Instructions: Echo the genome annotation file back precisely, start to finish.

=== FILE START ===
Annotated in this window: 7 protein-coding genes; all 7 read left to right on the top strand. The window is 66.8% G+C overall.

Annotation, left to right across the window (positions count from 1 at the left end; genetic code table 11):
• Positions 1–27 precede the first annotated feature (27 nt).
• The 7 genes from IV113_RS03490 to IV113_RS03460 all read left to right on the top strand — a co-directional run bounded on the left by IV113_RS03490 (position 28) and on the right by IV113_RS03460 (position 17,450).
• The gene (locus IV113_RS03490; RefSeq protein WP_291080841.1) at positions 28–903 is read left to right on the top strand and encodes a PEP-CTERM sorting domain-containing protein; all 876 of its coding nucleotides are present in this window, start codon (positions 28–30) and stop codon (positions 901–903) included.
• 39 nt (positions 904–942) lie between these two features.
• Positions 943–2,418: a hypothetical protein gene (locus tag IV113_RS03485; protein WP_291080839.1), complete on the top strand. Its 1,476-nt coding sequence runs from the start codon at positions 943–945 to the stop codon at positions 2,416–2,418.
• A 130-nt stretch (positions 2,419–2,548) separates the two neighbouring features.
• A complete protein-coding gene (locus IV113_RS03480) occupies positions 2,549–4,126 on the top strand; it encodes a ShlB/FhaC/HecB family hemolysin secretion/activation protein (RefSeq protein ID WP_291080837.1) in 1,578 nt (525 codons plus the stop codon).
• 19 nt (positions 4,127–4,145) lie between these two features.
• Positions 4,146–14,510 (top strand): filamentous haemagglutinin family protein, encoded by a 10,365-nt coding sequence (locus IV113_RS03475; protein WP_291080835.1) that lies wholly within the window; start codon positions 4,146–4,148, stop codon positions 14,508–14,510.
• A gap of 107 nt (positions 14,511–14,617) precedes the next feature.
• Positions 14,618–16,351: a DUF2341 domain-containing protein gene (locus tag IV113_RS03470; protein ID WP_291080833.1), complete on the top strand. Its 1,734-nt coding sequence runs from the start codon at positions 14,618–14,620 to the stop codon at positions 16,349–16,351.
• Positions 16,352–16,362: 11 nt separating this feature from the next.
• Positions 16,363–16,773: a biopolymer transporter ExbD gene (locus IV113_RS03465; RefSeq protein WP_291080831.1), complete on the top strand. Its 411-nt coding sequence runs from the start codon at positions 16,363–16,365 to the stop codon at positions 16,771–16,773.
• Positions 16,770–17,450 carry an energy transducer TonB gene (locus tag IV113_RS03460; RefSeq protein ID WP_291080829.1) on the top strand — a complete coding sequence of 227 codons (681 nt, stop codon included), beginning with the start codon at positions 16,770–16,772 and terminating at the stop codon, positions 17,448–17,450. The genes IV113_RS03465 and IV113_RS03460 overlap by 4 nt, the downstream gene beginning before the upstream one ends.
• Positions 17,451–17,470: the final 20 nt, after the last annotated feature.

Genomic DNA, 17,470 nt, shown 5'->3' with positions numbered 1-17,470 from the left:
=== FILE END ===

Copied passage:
Annotated in this window: 7 protein-coding genes; all 7 read left to right on the top strand. The window is 66.8% G+C overall.

Annotation, left to right across the window (positions count from 1 at the left end; genetic code table 11):
• Positions 1–27 precede the first annotated feature (27 nt).
• The 7 genes from IV113_RS03490 to IV113_RS03460 all read left to right on the top strand — a co-directional run bounded on the left by IV113_RS03490 (position 28) and on the right by IV113_RS03460 (position 17,450).
• The gene (locus IV113_RS03490; RefSeq protein WP_291080841.1) at positions 28–903 is read left to right on the top strand and encodes a PEP-CTERM sorting domain-containing protein; all 876 of its coding nucleotides are present in this window, start codon (positions 28–30) and stop codon (positions 901–903) included.
• 39 nt (positions 904–942) lie between these two features.
• Positions 943–2,418: a hypothetical protein gene (locus tag IV113_RS03485; protein WP_291080839.1), complete on the top strand. Its 1,476-nt coding sequence runs from the start codon at positions 943–945 to the stop codon at positions 2,416–2,418.
• A 130-nt stretch (positions 2,419–2,548) separates the two neighbouring features.
• A complete protein-coding gene (locus IV113_RS03480) occupies positions 2,549–4,126 on the top strand; it encodes a ShlB/FhaC/HecB family hemolysin secretion/activation protein (RefSeq protein ID WP_291080837.1) in 1,578 nt (525 codons plus the stop codon).
• 19 nt (positions 4,127–4,145) lie between these two features.
• Positions 4,146–14,510 (top strand): filamentous haemagglutinin family protein, encoded by a 10,365-nt coding sequence (locus IV113_RS03475; protein WP_291080835.1) that lies wholly within the window; start codon positions 4,146–4,148, stop codon positions 14,508–14,510.
• A gap of 107 nt (positions 14,511–14,617) precedes the next feature.
• Positions 14,618–16,351: a DUF2341 domain-containing protein gene (locus tag IV113_RS03470; protein ID WP_291080833.1), complete on the top strand. Its 1,734-nt coding sequence runs from the start codon at positions 14,618–14,620 to the stop codon at positions 16,349–16,351.
• Positions 16,352–16,362: 11 nt separating this feature from the next.
• Positions 16,363–16,773: a biopolymer transporter ExbD gene (locus IV113_RS03465; RefSeq protein WP_291080831.1), complete on the top strand. Its 411-nt coding sequence runs from the start codon at positions 16,363–16,365 to the stop codon at positions 16,771–16,773.
• Positions 16,770–17,450 carry an energy transducer TonB gene (locus tag IV113_RS03460; RefSeq protein ID WP_291080829.1) on the top strand — a complete coding sequence of 227 codons (681 nt, stop codon included), beginning with the start codon at positions 16,770–16,772 and terminating at the stop codon, positions 17,448–17,450. The genes IV113_RS03465 and IV113_RS03460 overlap by 4 nt, the downstream gene beginning before the upstream one ends.
• Positions 17,451–17,470: the final 20 nt, after the last annotated feature.

Genomic DNA, 17,470 nt, shown 5'->3' with positions numbered 1-17,470 from the left: